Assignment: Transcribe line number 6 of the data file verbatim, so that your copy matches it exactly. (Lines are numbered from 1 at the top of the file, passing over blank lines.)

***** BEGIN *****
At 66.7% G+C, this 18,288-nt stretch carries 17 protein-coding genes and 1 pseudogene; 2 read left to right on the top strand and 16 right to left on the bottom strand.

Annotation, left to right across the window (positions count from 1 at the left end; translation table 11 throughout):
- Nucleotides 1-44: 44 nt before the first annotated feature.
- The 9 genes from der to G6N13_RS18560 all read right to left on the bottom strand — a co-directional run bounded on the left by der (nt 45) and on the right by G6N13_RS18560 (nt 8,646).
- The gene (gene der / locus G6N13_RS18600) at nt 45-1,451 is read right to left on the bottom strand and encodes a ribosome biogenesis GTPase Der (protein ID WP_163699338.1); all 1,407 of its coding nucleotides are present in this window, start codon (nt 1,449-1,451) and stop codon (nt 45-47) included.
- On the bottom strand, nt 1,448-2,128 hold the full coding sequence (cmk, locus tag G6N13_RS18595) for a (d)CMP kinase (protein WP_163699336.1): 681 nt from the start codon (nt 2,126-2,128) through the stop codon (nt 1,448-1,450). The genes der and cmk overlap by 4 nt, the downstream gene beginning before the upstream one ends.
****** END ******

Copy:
- On the bottom strand, nt 1,448-2,128 hold the full coding sequence (cmk, locus tag G6N13_RS18595) for a (d)CMP kinase (protein WP_163699336.1): 681 nt from the start codon (nt 2,126-2,128) through the stop codon (nt 1,448-1,450). The genes der and cmk overlap by 4 nt, the downstream gene beginning before the upstream one ends.